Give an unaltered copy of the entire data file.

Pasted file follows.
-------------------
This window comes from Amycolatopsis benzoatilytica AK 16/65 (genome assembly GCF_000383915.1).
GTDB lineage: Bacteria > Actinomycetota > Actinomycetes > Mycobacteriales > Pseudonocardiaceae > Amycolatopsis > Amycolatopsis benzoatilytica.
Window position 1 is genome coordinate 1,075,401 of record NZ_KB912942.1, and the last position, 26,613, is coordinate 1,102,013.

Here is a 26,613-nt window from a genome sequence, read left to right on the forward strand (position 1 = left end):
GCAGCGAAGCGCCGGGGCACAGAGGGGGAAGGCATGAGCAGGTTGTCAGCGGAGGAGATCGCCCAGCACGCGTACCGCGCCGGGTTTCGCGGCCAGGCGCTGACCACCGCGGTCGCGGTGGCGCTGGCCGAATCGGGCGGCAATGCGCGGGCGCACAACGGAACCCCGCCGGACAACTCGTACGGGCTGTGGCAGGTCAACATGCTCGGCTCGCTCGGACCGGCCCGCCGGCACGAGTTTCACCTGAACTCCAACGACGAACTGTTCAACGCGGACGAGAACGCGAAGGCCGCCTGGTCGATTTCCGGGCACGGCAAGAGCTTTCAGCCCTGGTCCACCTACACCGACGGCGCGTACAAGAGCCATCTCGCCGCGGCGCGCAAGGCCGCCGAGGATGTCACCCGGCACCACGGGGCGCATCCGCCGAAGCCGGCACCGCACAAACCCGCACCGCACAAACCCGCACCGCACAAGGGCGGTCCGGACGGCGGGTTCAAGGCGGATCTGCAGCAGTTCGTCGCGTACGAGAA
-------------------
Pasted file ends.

This window comes from Amycolatopsis benzoatilytica AK 16/65 (genome assembly GCF_000383915.1).
GTDB lineage: Bacteria > Actinomycetota > Actinomycetes > Mycobacteriales > Pseudonocardiaceae > Amycolatopsis > Amycolatopsis benzoatilytica.
Window position 1 is genome coordinate 1,075,401 of record NZ_KB912942.1, and the last position, 26,613, is coordinate 1,102,013.

Here is a 26,613-nt window from a genome sequence, read left to right on the forward strand (position 1 = left end):
GCAGCGAAGCGCCGGGGCACAGAGGGGGAAGGCATGAGCAGGTTGTCAGCGGAGGAGATCGCCCAGCACGCGTACCGCGCCGGGTTTCGCGGCCAGGCGCTGACCACCGCGGTCGCGGTGGCGCTGGCCGAATCGGGCGGCAATGCGCGGGCGCACAACGGAACCCCGCCGGACAACTCGTACGGGCTGTGGCAGGTCAACATGCTCGGCTCGCTCGGACCGGCCCGCCGGCACGAGTTTCACCTGAACTCCAACGACGAACTGTTCAACGCGGACGAGAACGCGAAGGCCGCCTGGTCGATTTCCGGGCACGGCAAGAGCTTTCAGCCCTGGTCCACCTACACCGACGGCGCGTACAAGAGCCATCTCGCCGCGGCGCGCAAGGCCGCCGAGGATGTCACCCGGCACCACGGGGCGCATCCGCCGAAGCCGGCACCGCACAAACCCGCACCGCACAAACCCGCACCGCACAAGGGCGGTCCGGACGGCGGGTTCAAGGCGGATCTGCAGCAGTTCGTCGCGTACGAGAA